We might think that humility is the opposite of hubris (excessive pride or self- confidence; arrogance that ultimately leads to a downfall). However, we can think of humility as the ballast or center of a seesaw. Humility balances out the extreme characteristics of hubris and lack of self-worth. We are at our best selves when we understand that we are “not nothing” but rather that we are “not everything”! We are just one part of a larger part of the infinite.

People with hubris arrogantly believe that their way is the only way and that they are the only ones who know how to accomplish something. Shakespeare’s Macbeth is a classic literary example of hubris and its consequences. Today, we might point to the despicable Jeffrey Epstein as the ultimate symbol of hubris. He and those he collaborated with thought themselves untouchable. We see what became of him. As of this writing, we have not yet witnessed the inevitable downfall of all those associated with him. There will be a price to pay for hubris—there always is.

Humility doesn’t require us to abandon our self-confidence; Lincoln was not insecure, and he knew he was up to the task. But he respected and appreciated the strengths of others, and always sought the counsel of his cabinet before making a significant decision. A recent study found that gratitude and humility are self-reinforcing. If we are truly grateful, we receive an understanding of our place in the mix of all humanity. Offering our best qualities to the world while honoring those of others can humble us and help dissipate the destructive energies that are taking up so much space in the world. Humility doesn’t care about winning points, keeping score, or seeking approval from any outside source. The same can be said of the civil life in general: civility isn’t about getting credit for doing the right thing. To me, it’s about developing character and integrity that resolutely reside within us and then listening to that inner voice, our conscience. If we do this, with none the wiser, we succeed in exhibiting what I now consider the core component of civility: humility.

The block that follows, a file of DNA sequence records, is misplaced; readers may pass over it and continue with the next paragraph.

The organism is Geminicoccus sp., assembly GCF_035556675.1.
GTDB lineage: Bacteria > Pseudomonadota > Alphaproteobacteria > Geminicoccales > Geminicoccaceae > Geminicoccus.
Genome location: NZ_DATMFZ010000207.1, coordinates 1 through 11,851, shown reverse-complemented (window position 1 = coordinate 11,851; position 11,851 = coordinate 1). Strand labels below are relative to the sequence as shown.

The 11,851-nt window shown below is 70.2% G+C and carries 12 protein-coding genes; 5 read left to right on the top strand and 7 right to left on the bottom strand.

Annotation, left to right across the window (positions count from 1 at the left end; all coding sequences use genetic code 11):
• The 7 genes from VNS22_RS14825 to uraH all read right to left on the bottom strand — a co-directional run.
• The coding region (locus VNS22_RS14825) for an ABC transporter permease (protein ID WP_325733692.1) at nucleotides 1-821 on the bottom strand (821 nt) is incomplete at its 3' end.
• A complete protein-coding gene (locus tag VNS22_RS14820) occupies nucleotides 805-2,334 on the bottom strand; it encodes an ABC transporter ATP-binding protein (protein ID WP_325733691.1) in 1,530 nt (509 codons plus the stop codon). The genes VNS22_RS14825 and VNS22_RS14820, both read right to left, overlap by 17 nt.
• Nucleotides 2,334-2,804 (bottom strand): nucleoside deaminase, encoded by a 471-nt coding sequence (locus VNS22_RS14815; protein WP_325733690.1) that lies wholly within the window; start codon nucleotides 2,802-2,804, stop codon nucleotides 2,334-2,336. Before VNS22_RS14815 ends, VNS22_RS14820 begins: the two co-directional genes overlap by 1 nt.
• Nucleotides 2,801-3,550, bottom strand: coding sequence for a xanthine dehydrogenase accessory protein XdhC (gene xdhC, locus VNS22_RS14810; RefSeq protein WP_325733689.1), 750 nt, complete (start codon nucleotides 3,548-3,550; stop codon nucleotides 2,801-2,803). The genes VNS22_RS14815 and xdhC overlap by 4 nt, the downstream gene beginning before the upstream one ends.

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Leading Forum
Shelby Scarbrough began her career in the White House as a member of Pres. Ronald Reagan’s advance team, where she helped coordinate such landmark events as the Reagan-Gorbachev Moscow Summit. She then served as a protocol officer in the U.S. Department of State. In 1990, Shelby founded Practical Protocol, a company that plans bespoke events for foreign dignitaries such as Nelson Mandela, Pope John Paul II, and Lech Walesa. Shelby’s experiences in both public service and the private sector have given her a unique insight into the practices that lead to positive relationships and productive communication between individuals, countries, and societies. Shelby resides in the San Francisco Bay Area, where she is a speaker, entrepreneur, and writer. She is the author of Civility Rules! Creating A Purposeful Practice of Civility.

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Posted by Michael McKinney at 10:07 AM